Stranded

By Jeff Probst, Chris Tebbetts
Published on February 7, 2013
Published by Puffin
Source: Publisher for Review
A family vacation becomes a test of survival!

It was supposed to be a vacation—and a chance to get to know each other better. But when a massive storm sets in without warning, four kids are shipwrecked alone on a rocky jungle island in the middle of the South Pacific. No adults. No instructions. Nobody to rely on but themselves. Can they make it home alive?

A week ago, the biggest challenge Vanessa, Buzz, Carter, and Jane had was learning to live as a new blended family. Now the four siblings must find a way to work together if they're going to make it off the island. But first they've got to learn to survive one another.

Jeff Probst (yes, that Jeff Probst) has written a middle grade survival novel with the help of Chris Tebbetts. I love Survivor and had high expectations for this book. I was not disappointed!

Stranded follows four kids of a newly blended family, Vanessa and Buzz Diaz and Carter and Jane Benson, as they set sail with their uncle Dex and his first mate, Joe, aboard the Lucky Sail toward Hawaii to meet up with their mother and father who are on their honeymoon. It’s a chance to vacation and get to know each other better. What the kids didn’t bargain for was a massive storm to separate them from their guardians and shipwreck them alone on a deserted island.

This novel really grabbed my attention from the beginning and it was a page-turner from start to finish. Now, I am quite a bit older than the target audience (9-12), but I thoroughly enjoyed the story and writing style nonetheless. The fact that it’s third person omniscient really helped drive the story. You get little tidbits on what all the characters are feeling and thinking as they figure out how to deal with each other and work together in order to survive.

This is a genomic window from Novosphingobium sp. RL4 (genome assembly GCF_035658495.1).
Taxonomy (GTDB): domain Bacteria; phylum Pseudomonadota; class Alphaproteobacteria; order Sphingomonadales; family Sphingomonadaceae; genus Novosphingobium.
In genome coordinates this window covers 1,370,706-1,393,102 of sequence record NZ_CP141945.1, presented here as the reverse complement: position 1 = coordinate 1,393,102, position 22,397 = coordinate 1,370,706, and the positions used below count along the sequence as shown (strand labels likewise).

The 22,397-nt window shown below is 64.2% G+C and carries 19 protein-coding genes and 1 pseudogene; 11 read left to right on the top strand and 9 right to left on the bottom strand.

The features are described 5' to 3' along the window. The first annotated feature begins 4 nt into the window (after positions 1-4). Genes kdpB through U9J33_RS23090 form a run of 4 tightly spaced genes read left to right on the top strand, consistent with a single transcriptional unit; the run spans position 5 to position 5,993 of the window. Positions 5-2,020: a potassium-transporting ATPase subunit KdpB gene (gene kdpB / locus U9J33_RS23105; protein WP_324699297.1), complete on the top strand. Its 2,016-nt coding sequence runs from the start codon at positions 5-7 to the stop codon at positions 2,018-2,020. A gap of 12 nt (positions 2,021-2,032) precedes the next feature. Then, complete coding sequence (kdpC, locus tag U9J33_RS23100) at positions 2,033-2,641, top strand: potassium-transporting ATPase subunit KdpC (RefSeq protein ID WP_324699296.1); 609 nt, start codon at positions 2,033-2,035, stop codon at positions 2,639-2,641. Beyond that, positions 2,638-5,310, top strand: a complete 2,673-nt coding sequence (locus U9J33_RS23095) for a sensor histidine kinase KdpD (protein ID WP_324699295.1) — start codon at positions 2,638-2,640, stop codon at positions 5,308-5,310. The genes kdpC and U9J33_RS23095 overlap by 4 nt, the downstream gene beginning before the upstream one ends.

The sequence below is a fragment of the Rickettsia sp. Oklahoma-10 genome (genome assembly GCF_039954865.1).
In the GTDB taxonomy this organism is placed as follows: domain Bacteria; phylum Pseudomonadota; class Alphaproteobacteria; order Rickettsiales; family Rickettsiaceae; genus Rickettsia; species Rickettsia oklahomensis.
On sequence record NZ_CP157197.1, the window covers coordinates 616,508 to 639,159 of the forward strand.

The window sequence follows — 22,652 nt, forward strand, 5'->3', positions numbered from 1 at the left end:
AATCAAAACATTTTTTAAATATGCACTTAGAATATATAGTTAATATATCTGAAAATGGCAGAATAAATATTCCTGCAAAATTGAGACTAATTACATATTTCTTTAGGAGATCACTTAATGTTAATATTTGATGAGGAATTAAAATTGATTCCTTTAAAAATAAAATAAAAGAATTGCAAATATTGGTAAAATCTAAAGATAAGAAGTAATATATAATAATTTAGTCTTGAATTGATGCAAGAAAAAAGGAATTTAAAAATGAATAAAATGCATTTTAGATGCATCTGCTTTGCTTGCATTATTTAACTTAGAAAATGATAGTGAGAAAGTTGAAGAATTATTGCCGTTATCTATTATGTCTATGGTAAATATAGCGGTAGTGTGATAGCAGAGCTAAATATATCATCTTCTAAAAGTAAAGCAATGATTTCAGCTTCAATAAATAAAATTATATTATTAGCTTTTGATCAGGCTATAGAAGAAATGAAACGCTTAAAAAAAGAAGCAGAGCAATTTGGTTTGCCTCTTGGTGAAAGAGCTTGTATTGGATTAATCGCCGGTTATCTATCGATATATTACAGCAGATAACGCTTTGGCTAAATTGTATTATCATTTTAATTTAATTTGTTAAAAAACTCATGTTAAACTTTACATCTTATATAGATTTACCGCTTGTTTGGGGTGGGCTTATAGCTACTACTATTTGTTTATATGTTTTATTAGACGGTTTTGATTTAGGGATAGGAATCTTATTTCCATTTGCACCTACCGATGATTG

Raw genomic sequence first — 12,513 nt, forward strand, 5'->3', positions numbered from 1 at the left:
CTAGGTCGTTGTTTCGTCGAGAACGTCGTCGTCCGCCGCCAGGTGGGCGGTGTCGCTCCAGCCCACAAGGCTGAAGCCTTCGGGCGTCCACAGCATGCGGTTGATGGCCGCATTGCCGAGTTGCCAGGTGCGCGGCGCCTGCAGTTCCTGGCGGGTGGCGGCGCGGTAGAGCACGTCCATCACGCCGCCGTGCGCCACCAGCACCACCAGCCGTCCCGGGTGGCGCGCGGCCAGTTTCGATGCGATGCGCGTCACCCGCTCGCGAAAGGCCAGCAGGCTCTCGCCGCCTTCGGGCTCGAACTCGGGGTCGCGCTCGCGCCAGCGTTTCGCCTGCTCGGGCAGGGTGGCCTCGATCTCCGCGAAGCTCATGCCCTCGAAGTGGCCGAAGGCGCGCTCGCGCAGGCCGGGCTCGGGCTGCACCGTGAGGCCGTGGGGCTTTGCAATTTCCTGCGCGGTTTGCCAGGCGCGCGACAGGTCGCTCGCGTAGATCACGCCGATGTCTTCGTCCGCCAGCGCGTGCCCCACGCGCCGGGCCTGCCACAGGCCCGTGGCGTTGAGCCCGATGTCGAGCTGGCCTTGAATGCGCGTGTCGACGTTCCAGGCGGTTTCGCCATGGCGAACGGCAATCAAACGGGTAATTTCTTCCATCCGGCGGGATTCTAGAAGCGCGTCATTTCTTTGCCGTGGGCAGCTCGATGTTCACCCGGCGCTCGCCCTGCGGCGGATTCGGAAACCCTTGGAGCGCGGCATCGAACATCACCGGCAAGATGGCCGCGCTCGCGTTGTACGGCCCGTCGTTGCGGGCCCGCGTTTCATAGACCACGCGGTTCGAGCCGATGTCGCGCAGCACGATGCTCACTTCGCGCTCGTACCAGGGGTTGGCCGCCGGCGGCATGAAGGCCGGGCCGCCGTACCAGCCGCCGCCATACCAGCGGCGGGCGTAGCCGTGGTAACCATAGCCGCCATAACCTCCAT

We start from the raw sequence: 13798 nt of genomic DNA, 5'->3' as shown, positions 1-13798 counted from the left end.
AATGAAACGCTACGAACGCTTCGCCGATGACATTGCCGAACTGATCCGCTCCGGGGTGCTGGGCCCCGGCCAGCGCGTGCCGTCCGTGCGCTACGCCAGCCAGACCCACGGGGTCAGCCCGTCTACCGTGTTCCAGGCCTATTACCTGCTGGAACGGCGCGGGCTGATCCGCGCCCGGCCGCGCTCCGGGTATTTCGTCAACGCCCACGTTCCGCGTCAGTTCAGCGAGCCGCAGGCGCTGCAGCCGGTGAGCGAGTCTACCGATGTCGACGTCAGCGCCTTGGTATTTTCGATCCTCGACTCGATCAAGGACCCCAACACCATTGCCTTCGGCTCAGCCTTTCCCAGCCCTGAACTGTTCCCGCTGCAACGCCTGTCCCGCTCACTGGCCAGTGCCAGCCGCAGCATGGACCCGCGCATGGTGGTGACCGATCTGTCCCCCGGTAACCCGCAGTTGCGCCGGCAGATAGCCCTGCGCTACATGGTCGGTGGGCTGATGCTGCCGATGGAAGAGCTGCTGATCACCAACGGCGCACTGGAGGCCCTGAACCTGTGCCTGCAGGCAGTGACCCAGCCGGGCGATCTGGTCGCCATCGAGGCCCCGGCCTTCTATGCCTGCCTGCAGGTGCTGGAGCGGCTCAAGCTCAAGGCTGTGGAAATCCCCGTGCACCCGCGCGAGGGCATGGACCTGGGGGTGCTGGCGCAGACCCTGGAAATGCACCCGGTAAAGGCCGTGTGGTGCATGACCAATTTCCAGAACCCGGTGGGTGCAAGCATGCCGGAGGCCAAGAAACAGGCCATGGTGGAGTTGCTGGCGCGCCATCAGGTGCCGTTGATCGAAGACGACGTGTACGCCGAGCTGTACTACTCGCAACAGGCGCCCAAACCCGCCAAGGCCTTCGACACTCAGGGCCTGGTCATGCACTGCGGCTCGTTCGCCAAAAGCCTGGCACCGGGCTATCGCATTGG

All of the characters have distinct personalities which lead directly into how well they do (or don’t) get along. I felt they were appropriate for kids because readers could relate to them easily. And, despite being a “survival” novel, it’s not a dangerous, on the edge of your seat type of story. The kids do have some precarious situations, but (again) age-appropriate. (Think Lost for kids.) And, perhaps, the most wonderful thing was that it felt very real and authentic - I could imagine this really happening. It wasn’t forced, but rather kind of unfolded as you read.

This was a very quick read, too. By the time I reached the end, I was surprised I was finished (and truthfully, really bummed). It ends on a cliffhanger, but fear not! Trial By Fire: Stranded Book Two is slated for June 2013 release!

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